Date of Award

Spring 4-17-2017

Degree Type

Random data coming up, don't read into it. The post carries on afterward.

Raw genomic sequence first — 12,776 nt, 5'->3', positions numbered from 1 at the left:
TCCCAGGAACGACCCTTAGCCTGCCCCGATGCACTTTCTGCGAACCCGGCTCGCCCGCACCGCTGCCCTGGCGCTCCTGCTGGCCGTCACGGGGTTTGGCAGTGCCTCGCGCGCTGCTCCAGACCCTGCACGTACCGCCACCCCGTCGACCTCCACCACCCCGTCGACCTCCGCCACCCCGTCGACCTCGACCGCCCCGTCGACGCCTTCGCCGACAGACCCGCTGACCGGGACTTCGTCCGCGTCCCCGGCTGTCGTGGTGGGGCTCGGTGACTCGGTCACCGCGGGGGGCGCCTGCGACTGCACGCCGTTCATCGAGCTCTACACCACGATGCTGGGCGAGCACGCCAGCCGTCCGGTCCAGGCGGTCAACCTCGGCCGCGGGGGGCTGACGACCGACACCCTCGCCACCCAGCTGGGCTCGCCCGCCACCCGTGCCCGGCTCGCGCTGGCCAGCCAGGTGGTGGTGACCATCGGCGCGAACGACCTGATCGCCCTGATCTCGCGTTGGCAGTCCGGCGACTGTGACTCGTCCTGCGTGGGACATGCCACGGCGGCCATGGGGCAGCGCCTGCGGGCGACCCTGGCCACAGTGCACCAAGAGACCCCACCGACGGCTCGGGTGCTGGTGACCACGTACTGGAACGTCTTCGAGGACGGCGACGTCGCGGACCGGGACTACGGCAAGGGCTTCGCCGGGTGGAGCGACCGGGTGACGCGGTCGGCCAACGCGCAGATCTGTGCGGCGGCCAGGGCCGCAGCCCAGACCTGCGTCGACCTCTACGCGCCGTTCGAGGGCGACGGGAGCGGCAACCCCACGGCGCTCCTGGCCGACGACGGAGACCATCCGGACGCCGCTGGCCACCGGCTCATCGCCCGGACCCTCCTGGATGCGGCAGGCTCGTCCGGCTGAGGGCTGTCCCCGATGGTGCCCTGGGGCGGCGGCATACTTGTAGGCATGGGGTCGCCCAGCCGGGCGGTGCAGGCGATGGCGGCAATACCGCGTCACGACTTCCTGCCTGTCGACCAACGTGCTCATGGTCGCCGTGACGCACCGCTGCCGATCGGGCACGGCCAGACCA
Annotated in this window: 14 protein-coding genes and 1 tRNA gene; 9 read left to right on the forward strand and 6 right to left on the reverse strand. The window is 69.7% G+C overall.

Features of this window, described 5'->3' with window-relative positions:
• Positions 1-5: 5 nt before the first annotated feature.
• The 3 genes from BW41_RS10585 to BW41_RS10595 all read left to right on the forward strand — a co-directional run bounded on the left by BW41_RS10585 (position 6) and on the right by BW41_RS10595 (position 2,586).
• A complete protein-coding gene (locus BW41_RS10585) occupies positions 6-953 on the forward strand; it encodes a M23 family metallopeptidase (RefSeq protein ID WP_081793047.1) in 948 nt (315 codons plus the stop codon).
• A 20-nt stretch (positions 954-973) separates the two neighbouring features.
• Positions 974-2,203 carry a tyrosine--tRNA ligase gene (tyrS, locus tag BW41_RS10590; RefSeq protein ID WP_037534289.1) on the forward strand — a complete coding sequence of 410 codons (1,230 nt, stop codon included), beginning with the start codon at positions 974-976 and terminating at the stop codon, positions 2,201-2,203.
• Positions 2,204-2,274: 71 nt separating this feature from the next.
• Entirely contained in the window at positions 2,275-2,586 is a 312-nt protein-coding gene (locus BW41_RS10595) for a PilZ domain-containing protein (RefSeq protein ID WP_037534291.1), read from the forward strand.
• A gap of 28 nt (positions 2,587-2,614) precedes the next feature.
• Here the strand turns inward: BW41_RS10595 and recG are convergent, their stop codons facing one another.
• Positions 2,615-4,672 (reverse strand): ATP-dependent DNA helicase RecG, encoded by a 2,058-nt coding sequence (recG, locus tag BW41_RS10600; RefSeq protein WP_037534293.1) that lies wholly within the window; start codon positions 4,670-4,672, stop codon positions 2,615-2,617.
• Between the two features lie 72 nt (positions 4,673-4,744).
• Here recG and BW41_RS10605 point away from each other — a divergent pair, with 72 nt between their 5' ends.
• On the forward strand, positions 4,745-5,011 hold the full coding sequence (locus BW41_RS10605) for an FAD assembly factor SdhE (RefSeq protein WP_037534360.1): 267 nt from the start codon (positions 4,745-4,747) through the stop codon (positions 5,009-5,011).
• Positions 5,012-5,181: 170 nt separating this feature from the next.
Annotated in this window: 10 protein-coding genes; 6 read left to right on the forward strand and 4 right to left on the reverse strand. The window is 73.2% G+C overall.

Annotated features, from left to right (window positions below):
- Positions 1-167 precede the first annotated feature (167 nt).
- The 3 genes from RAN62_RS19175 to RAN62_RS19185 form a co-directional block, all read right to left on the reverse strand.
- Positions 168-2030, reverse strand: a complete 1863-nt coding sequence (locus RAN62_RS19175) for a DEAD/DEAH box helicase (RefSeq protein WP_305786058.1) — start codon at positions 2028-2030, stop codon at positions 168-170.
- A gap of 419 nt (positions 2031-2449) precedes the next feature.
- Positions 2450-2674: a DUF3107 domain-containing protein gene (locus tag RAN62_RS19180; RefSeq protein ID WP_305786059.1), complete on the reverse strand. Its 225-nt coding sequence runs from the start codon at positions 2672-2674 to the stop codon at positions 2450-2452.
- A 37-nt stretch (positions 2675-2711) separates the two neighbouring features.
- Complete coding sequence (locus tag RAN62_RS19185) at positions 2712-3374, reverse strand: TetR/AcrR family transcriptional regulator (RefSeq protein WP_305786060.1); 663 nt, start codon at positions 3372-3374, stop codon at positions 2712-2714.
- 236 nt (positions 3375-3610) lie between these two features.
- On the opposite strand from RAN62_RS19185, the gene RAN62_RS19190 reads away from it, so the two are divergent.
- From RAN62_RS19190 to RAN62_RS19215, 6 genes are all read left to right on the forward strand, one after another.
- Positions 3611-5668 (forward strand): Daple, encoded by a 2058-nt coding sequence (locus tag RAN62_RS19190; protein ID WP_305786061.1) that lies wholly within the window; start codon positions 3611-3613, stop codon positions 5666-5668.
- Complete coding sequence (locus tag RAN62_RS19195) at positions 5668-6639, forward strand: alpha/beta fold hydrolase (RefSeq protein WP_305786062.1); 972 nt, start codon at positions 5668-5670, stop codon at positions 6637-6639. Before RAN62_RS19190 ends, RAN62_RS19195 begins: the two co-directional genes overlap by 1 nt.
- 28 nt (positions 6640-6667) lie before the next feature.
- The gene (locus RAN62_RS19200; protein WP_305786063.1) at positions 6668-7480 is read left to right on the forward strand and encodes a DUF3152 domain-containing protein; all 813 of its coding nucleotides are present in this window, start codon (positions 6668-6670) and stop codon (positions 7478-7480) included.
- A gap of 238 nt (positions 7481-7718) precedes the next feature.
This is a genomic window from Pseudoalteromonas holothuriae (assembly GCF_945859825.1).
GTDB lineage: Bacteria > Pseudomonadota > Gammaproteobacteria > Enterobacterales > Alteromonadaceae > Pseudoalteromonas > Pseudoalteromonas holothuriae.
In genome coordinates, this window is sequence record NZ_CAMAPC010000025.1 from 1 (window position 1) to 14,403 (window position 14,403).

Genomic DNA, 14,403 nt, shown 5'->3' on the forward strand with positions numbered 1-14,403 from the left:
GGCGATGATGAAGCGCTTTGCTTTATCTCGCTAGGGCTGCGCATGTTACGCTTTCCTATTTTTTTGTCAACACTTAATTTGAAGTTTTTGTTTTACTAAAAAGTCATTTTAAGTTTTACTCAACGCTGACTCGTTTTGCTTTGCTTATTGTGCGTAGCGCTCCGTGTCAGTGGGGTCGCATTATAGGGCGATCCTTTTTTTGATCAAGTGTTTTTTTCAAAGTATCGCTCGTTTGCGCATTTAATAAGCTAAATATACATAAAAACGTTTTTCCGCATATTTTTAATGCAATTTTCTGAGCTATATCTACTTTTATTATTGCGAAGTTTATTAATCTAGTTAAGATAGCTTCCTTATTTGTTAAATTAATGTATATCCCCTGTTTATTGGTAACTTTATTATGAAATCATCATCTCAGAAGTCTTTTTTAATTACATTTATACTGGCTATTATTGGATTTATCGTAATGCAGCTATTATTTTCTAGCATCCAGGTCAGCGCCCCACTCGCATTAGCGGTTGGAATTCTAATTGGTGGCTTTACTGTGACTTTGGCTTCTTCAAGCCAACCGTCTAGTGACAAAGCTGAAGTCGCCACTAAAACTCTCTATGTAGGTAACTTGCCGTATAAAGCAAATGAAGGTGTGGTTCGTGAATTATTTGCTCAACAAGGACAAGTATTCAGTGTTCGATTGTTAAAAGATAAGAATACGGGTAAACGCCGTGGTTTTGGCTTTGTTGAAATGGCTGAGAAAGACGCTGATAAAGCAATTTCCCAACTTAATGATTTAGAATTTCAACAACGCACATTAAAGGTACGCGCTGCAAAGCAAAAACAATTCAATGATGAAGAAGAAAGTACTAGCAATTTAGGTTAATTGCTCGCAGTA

Elevated glucose and insulin resistance are associated with the prevalence and progression of coronary artery calcification independently of metabolic syndrome. Diabetic patients often exhibit changes in the vessel wall tissue leading to fibrotic collagen and calcific mineral deposition, as opposed to a degenerative tissue remodeling mechanism. Extracellular vesicles (EV) control the deposition of calcific mineral in vascular tissue. Therefore, it was hypothesized that high extracellular glucose concentrations may lead to the release of a large number of EVs by the smooth muscle cells (SMCs) under osteogenic media with high-glucose concentration. To test this, SMCs were placed under normal or osteogenic media with different glucose concentrations (0 g/L-4.5 g/L), and the EVs were analyzed using the Izon qNano. Extracellular calcifications were measured using Alizarin Red S dye, and it was discovered that the absence of glucose results in the lack of extracellular calcification. Conversely, an increase in glucose leads to greater extracellular calcium deposition. These data indicate that the presence of glucose is necessary for extracellular calcification. It was initially suspected that more EVs would be released by SMCs under osteogenic media with high-glucose concentration; however, this was not the case and qNano analysis showed that more EVs were released with osteogenic media that lacked glucose. In addition, EVs in osteogenic high-glucose media presented a greater diameter than those in normal high-glucose media. These results could be consequence of mineral nucleation on EV surface reducing zeta potential. This study indicates a potential role of glucose in vascular wall tissue remodeling.